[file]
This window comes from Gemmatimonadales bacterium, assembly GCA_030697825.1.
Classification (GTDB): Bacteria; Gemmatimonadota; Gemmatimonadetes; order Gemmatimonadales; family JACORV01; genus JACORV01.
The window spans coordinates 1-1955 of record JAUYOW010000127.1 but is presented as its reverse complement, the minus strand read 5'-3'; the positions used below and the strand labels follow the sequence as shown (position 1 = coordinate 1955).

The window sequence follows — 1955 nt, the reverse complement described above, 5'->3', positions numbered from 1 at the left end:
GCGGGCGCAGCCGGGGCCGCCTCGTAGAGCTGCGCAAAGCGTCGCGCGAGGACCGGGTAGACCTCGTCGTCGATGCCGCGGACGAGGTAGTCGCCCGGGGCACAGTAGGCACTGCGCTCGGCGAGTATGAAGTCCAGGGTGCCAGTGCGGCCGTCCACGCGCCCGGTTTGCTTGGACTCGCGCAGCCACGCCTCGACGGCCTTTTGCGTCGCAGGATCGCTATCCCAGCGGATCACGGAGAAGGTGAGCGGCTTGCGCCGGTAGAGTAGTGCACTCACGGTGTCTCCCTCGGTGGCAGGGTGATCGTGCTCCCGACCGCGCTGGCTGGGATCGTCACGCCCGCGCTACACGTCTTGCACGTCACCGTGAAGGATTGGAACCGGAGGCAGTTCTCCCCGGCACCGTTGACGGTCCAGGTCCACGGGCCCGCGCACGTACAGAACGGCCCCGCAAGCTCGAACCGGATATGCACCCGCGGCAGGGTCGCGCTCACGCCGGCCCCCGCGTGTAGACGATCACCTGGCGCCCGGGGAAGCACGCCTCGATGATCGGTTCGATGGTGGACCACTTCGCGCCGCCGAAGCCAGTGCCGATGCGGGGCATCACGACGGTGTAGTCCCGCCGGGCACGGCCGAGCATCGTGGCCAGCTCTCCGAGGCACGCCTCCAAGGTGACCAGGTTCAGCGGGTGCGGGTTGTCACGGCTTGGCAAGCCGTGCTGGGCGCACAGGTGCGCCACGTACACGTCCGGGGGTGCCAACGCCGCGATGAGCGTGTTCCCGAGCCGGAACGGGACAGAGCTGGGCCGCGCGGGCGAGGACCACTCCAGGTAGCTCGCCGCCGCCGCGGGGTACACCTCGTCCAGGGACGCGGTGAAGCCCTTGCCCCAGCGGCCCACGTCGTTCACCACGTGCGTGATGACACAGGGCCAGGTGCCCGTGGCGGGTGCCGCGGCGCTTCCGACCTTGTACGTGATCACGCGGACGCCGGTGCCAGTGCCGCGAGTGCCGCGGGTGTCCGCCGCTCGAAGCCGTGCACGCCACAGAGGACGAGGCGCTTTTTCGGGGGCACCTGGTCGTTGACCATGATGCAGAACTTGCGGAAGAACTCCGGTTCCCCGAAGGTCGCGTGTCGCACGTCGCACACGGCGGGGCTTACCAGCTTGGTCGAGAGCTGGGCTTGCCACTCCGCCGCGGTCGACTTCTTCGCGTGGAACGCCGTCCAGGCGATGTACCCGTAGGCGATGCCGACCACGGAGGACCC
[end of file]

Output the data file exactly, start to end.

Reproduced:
This window comes from Gemmatimonadales bacterium, assembly GCA_030697825.1.
Classification (GTDB): Bacteria; Gemmatimonadota; Gemmatimonadetes; order Gemmatimonadales; family JACORV01; genus JACORV01.
The window spans coordinates 1-1955 of record JAUYOW010000127.1 but is presented as its reverse complement, the minus strand read 5'-3'; the positions used below and the strand labels follow the sequence as shown (position 1 = coordinate 1955).

The window sequence follows — 1955 nt, the reverse complement described above, 5'->3', positions numbered from 1 at the left end:
GCGGGCGCAGCCGGGGCCGCCTCGTAGAGCTGCGCAAAGCGTCGCGCGAGGACCGGGTAGACCTCGTCGTCGATGCCGCGGACGAGGTAGTCGCCCGGGGCACAGTAGGCACTGCGCTCGGCGAGTATGAAGTCCAGGGTGCCAGTGCGGCCGTCCACGCGCCCGGTTTGCTTGGACTCGCGCAGCCACGCCTCGACGGCCTTTTGCGTCGCAGGATCGCTATCCCAGCGGATCACGGAGAAGGTGAGCGGCTTGCGCCGGTAGAGTAGTGCACTCACGGTGTCTCCCTCGGTGGCAGGGTGATCGTGCTCCCGACCGCGCTGGCTGGGATCGTCACGCCCGCGCTACACGTCTTGCACGTCACCGTGAAGGATTGGAACCGGAGGCAGTTCTCCCCGGCACCGTTGACGGTCCAGGTCCACGGGCCCGCGCACGTACAGAACGGCCCCGCAAGCTCGAACCGGATATGCACCCGCGGCAGGGTCGCGCTCACGCCGGCCCCCGCGTGTAGACGATCACCTGGCGCCCGGGGAAGCACGCCTCGATGATCGGTTCGATGGTGGACCACTTCGCGCCGCCGAAGCCAGTGCCGATGCGGGGCATCACGACGGTGTAGTCCCGCCGGGCACGGCCGAGCATCGTGGCCAGCTCTCCGAGGCACGCCTCCAAGGTGACCAGGTTCAGCGGGTGCGGGTTGTCACGGCTTGGCAAGCCGTGCTGGGCGCACAGGTGCGCCACGTACACGTCCGGGGGTGCCAACGCCGCGATGAGCGTGTTCCCGAGCCGGAACGGGACAGAGCTGGGCCGCGCGGGCGAGGACCACTCCAGGTAGCTCGCCGCCGCCGCGGGGTACACCTCGTCCAGGGACGCGGTGAAGCCCTTGCCCCAGCGGCCCACGTCGTTCACCACGTGCGTGATGACACAGGGCCAGGTGCCCGTGGCGGGTGCCGCGGCGCTTCCGACCTTGTACGTGATCACGCGGACGCCGGTGCCAGTGCCGCGAGTGCCGCGGGTGTCCGCCGCTCGAAGCCGTGCACGCCACAGAGGACGAGGCGCTTTTTCGGGGGCACCTGGTCGTTGACCATGATGCAGAACTTGCGGAAGAACTCCGGTTCCCCGAAGGTCGCGTGTCGCACGTCGCACACGGCGGGGCTTACCAGCTTGGTCGAGAGCTGGGCTTGCCACTCCGCCGCGGTCGACTTCTTCGCGTGGAACGCCGTCCAGGCGATGTACCCGTAGGCGATGCCGACCACGGAGGACCC